Else or not else

(NB. in the first version I used dome "for" that where not needed for this issue so I delete that part of code that would just confuse.)
Hi, I am programming an arduino to make it communicate with a Unity game, but that is not the point, the problem is on Arduino:

  • I am using a "rotary encoder" to make detect when it is rotating and in which direction it is going, I connected the A and B of the encoder on two different digital pins of Arduino and the C has been connected to the GND pin.

this is the code:

int reading = 0;
int degree = 0;
int delayy = 20;

// Pin definitions
const int pinA = 6;
const int pinB = 7;

// Storing the readings

boolean A;
boolean B;

void setup() {
pinMode(pinA, INPUT_PULLUP);
pinMode(pinB, INPUT_PULLUP);
Serial.begin(9600);
}

void loop()
{
A = digitalRead(pinA);
B = digitalRead(pinB);
currentTime = millis();

if((A == 1) && (B == 0))
{
Serial.print(4);
Serial.flush();
delay(delayy);
}

else
{
if((A == 0) && (B == 1))
{
Serial.print(5);
}
else
{
Serial.print(6);
Serial.flush();
delay(delayy);
}
}
}

when the encoder goes in one direction it gives me A == 1 and B == 0 and viceversa when on the other direction. before I added the final else with output of "6" I got the following problem: turning in one direction I receive an output like " 444444444444444444555" or "55555555555555555444" I can even understand why this happen, it can be an hardware issue from the moment at the end of the movement the encoder will change his state. the strange fact is that when i use the "else" to indicate the output in case I get no input this problem doesn't occur.. I get "66666666466666656666666". It seems like Arduino need an else to control the number of information about the input. Have I been clear? I have other problems on the Unity side now, but I was curious about this issue with arduino, that I have solved for some reason with the else. Thank you!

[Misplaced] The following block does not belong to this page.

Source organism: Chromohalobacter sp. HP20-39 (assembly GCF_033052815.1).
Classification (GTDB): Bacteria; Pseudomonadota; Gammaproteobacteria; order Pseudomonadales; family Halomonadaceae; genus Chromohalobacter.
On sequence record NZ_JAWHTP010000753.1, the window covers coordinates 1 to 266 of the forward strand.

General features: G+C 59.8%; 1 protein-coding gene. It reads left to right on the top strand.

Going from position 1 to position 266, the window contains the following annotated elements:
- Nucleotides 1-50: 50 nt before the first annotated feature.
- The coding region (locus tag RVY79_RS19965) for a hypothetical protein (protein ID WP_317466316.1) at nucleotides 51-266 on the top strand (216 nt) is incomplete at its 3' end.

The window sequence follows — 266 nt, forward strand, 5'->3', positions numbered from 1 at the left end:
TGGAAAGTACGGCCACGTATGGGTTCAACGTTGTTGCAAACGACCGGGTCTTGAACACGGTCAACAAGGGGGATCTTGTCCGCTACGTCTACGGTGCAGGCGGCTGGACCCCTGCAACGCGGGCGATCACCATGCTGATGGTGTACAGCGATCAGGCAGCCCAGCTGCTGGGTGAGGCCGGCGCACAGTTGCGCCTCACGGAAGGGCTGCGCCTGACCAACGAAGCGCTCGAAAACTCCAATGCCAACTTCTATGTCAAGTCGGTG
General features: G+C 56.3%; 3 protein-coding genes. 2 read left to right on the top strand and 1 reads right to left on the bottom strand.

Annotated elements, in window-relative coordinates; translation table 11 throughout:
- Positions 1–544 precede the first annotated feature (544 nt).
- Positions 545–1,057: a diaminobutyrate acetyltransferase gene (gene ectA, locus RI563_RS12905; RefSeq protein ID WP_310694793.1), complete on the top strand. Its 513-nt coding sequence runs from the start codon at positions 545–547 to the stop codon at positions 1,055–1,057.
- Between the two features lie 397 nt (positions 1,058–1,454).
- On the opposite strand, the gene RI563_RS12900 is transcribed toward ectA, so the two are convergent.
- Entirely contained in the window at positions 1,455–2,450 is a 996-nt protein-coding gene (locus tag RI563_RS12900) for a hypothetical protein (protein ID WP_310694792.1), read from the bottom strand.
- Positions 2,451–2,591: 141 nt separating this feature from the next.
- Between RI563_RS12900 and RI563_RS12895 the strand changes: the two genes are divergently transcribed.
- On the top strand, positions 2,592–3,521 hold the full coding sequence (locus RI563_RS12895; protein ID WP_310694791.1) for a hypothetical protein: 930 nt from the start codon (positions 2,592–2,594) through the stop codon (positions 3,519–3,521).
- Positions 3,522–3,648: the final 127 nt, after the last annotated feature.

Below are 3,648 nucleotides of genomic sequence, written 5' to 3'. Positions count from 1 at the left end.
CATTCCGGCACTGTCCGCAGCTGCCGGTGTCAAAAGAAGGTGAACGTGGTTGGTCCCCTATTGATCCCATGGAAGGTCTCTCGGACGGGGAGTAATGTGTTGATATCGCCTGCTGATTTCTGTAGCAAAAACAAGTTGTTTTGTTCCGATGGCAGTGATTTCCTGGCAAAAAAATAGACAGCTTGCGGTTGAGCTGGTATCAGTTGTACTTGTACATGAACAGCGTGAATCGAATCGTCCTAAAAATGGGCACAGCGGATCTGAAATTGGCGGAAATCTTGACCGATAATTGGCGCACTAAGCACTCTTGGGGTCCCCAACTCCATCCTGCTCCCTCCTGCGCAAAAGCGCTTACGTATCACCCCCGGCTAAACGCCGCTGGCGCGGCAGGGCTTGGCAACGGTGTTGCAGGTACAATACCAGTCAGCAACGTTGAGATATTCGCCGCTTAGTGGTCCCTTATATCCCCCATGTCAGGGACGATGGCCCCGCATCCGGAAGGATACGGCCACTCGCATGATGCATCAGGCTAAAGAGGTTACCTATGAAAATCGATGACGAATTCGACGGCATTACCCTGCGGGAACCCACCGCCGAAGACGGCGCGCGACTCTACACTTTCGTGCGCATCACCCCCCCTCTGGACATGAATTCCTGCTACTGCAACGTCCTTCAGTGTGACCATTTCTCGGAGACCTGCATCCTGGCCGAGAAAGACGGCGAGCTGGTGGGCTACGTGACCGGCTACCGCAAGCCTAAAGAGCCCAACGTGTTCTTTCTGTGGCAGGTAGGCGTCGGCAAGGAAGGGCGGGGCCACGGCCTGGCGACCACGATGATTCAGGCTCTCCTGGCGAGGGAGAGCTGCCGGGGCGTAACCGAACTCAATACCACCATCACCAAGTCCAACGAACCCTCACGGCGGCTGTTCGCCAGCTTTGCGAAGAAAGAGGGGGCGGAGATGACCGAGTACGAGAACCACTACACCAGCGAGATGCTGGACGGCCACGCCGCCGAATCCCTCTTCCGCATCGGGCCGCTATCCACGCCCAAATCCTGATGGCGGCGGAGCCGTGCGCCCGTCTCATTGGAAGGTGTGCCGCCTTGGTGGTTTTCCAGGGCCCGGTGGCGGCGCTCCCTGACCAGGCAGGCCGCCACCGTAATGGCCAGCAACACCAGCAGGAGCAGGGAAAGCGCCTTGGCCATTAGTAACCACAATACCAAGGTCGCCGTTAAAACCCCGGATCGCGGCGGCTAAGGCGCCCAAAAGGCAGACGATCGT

This is your loop() function formatted more sensibly by using Auto Format in the IDE

void loop()
{
  A = digitalRead(pinA);
  B = digitalRead(pinB);
  currentTime = millis();
  if ((A == 1) && (B == 0))
  {
    for (i = 0; i < 100; i++)
    {
      Serial.print(4);
    }
    Serial.flush();
    delay(delayy);
  }
  else
  {
    if ((A == 0) && (B == 1))
    {
      for (i = 0; i < 100; i++)
      {
        Serial.print(5);
      }
    }
    else
    {
      Serial.print(6);
      Serial.flush();
      delay(delayy);
    }
  }
}

You can see more clearly from the indentation which if the final else clause is attached to, ie A == 0 and B == 1. Is that where it is meant to be ?

Incidentally, why are you printing the number 100 times ? Isn’t just once enough ?

That's not the usual way to test an encoder for direction: a "snapshot" of the A and B states can take on any combination regardless of direction. In either of the 2 figures below you can, for example, see cases of A=1 and B=0, for either direction.

Source

The normal way is to look for a change in A, ie compare newA with previousA, and iff A has changed:

  • if B is the same as newA that's one direction, or
  • if B is different from newA, that's the other direction.

Thank you for the help, I still had some doubts and every time I was writing them here, i found the answer by myself while I was checking that everything was written clear, I really tried before to understand properly the working but till now I only found that method to work.
I show here the code that is working for me, I think the only not intuitive point that I want to highlight is that the delay in the two “if” must be “1” to work.

/*
* put a deley beteween the imput to avoid the repetition of the wrong number btween the direction detections
*/

int delayy = 1;

const int pinA = 6;
const int pinB = 7;

boolean A;
boolean B;
boolean PreA;
unsigned long lastTime;

void setup() 
{
 pinMode(pinA, INPUT_PULLUP);
 pinMode(pinB, INPUT_PULLUP);
 Serial.begin(9600);
} 

void loop()
{
 A = digitalRead(pinA);
 B = digitalRead(pinB);

 if(A != PreA)
 {
   /* this part can be useful to understand what is going on in arduino
   Serial.print("PreA");
   Serial.print(PreA);
   Serial.print("\n");
   Serial.print("A");
   Serial.print(A);
   Serial.print("\n");
   Serial.print("B");
   Serial.print(B);
   Serial.print("\n");
   Serial.print("\n");
   */

   if((A == B) && lastTime < millis()+delayy)
   {
     Serial.print(4);
     //Serial.print("\n");
     Serial.flush();
     delay(delayy);
     lastTime = millis();
   }
 
   if((A != B) && lastTime < millis()+delayy)
   {
     Serial.print(5);
     //Serial.print("\n");
     Serial.flush();
     delay(delayy); 
     lastTime = millis();
    } 

 PreA = A;
 
}
}

I check if I can give points or something like that to the people that helped, thank you again!